This also applies to what appear to be legal sections. If God said to put a fence around the top of our houses, for example, He does not mean to build fences to protect the Torah! Literally, what is being referred to is a protective enclosure being placed around the top of a house to prevent people from falling off. (In that part of the world, most dwellings had flat roofs, which facilitated people congregating on them.) We have no permission at this point to go beyond the literal face value of the text.
Well, yes and no. Yes, I can agree that it’s a bit of a stretch to create a midrash stating that the Torah commandment to build a fence around the edge of your flat roof also means building fences around the commandments, manufacturing additional barriers to keep the observant from getting too close to the “edge” of sin. I do however, think that we can take the particular commandment and infer a general principle from it (this isn’t my original idea, I got it from one of D. Thomas Lancaster’s Holy Epistle to the Hebrews sermons). I believe the specific commandment about building a fence around your roof can be expanded to the general principle of removing all physical hazards on your property that could potentially cause injury to family and guests. These would be acts of kindness and express concern over the well being of the people around you. I don’t think there’s too much of a stretch involved here, but it does require we think beyond the immediate situation described.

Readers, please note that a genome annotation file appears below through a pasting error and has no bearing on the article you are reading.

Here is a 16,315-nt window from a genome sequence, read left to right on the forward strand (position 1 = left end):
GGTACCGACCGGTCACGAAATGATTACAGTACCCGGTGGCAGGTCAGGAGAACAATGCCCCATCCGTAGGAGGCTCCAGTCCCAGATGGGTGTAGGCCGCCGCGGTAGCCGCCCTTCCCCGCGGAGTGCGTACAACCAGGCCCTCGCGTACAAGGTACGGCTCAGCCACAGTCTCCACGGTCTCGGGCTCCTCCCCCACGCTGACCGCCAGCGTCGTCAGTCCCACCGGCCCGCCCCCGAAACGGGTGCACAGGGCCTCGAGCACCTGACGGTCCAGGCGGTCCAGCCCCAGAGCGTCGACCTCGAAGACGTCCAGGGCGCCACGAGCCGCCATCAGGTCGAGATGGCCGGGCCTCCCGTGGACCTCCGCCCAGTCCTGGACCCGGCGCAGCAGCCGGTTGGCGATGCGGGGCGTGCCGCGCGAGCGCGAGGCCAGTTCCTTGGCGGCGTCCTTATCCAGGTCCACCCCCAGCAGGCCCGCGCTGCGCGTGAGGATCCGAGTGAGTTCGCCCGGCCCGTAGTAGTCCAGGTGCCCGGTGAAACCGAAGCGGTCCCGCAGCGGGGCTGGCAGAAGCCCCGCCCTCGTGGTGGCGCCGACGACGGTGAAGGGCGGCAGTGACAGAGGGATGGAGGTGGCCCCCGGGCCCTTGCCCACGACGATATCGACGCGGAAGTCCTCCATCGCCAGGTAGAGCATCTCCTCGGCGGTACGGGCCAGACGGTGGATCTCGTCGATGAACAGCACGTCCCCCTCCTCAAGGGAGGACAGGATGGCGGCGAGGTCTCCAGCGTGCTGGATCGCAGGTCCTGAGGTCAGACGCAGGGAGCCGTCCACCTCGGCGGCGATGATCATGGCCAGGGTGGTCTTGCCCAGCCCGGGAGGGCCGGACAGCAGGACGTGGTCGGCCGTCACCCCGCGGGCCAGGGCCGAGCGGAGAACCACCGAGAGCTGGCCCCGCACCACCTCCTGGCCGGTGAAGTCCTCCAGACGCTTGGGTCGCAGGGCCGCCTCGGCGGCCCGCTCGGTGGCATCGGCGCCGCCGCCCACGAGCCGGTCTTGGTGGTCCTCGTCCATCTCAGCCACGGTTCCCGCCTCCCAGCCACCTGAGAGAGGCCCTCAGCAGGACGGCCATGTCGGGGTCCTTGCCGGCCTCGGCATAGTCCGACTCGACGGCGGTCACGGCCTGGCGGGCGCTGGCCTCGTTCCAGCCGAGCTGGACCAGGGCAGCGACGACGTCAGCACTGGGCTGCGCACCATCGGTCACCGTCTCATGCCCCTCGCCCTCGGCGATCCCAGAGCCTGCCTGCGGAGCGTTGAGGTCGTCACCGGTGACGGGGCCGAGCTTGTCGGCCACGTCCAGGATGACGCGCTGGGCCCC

Also associated with this principle is the necessity of determining the intended meaning of the passage. Since Moshe was the writer of the Torah, we must try to put ourselves in his shoes as he wrote it, even as we attempt to discern the Lord’s intent in giving each teaching. Moreover, we also need to put ourselves into the shoes of the people who first received the Scriptures and seek to know how they understood the text.
I agree with this wholeheartedly and I think many Bible students and scholars don’t take this far enough. Remember, almost without exception, all of the writers of the Bible are Jewish people and the Bible’s contents (with the exception of some of Paul’s letters and a few other portions) were intended to be read exclusively by Jews.
We have to at least attempt to understand what the writer was intending his readers to get out of the document, including any allusions, less than obvious references, traditions, and interpretive praxis that could be employed to derive meaning. The answers to all that are likely not easily gleaned from the plain meaning of the text and require some knowledge of the Judaism of the time period in which the document was authored.